When Henry Plant’s railroad to Tampa began service in 1886, Tampa took shipping away from Cedar Key, causing an economic decline in the area. Earlier, growth in population had led to the Cedar Key town limits being expanded in 1881 and again in 1884. But with the decline in the local economy, the town limits were contracted in 1890. Also in 1890 the island town was affected by the reign of terror of Cedar Keys mayor William Cottrell, who took advantage of his Florida state legislature connections and the restricted one-way road access to impose his will and conduct acts of violence. He was deposed from power only after the island was invaded by a naval (U.S. Coast Guard) boat manned with a squad of U.S. Marshals, who were sent there after Custom House officers and other federal government workers requested federal aid due to being unable to discharge their duties on the islands.

The 1896 Cedar Keys hurricane was the final blow. Around 4 am on September 29, 1896, a 10-foot (3.0 m) storm surge swept over the town, killing more than 100 people. Winds north of town were estimated at 125 miles per hour (201 km/h), which would classify it as a category 3. The hurricane wiped out the juniper trees still standing and destroyed all the mills. A fire on December 2, 1896, further damaged the town. In following years, structures were rebuilt on Way Key, a more protected island inland, but the damage was done. Today, only a few reminders of the original town on Atsena Otie Key remain, including stone water cisterns, and a graveyard whose headstones conspicuously date prior to 1896. Also, many of the eastern red cedar trees that originally attracted the pencil company, and for which the community was named, are gone.

At the start of the 20th century, fishing, sponge hooking, and oystering had become the major industries, but around 1909, the oyster beds were exhausted. President Herbert Hoover established the Cedar Key National Wildlife Refuge in 1929 by naming three of the islands as a breeding ground for colonial birds. The lighthouse was abandoned in 1952, just as the tourism industry began to grow as a result of interest in the historic community, but it remains in use as a marine biology research center by the University of Floridain Gainesville.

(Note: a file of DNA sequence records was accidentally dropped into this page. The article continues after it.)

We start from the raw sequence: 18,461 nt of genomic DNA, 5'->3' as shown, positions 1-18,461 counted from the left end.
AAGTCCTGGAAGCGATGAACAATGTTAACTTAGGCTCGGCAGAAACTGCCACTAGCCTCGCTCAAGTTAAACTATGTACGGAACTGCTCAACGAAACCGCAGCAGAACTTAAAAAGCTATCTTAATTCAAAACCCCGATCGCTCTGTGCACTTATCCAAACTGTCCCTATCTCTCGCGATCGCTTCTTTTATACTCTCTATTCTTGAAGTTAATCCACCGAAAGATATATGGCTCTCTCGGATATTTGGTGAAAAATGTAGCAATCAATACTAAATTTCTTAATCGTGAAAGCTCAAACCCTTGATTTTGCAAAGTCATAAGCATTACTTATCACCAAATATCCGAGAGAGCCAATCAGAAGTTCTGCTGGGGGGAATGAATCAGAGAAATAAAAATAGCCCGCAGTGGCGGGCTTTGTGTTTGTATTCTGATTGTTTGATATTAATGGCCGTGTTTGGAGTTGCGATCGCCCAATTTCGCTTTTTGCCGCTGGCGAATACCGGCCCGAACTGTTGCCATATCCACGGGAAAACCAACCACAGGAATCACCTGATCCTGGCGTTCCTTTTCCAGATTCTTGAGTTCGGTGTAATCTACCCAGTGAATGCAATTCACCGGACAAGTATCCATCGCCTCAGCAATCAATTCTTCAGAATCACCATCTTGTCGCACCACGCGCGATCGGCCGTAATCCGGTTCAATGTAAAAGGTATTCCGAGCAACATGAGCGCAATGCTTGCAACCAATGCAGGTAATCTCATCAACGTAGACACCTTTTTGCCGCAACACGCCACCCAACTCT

The old-fashioned fishing village is now a tourist center with several regionally famous seafood restaurants. The village holds two festivals a year, the Spring Sidewalk Art Festival and the Fall Seafood Festival, that each attract thousands of visitors to the area.

In 1950, Hurricane Easy, a category-3 storm with 125-mile-per-hour (201 km/h) winds, looped around Cedar Key three times before finally making landfall, dumping 38 inches (970 mm) of rain and destroying two-thirds of the homes. Luckily, the storm came ashore at low tide, so the surge was only 5 feet (1.5 m).

Hurricane Elena followed a similar path in 1985, but did not make landfall. Packing 115-mile-per-hour (185 km/h) winds, the storm churned for two days in the Gulf, 50 miles (80 km) to the west, battering the waterfront. All the businesses and restaurants on Dock Street were either damaged or destroyed, and a section of the seawall collapsed.

After a statewide ban on large-scale net fishing went into effect July 1, 1995, a government retraining program helped many local fishermen begin farming clams in the muddy waters. Today, Cedar Key’s clam-based aquaculture is a multimillion-dollar industry.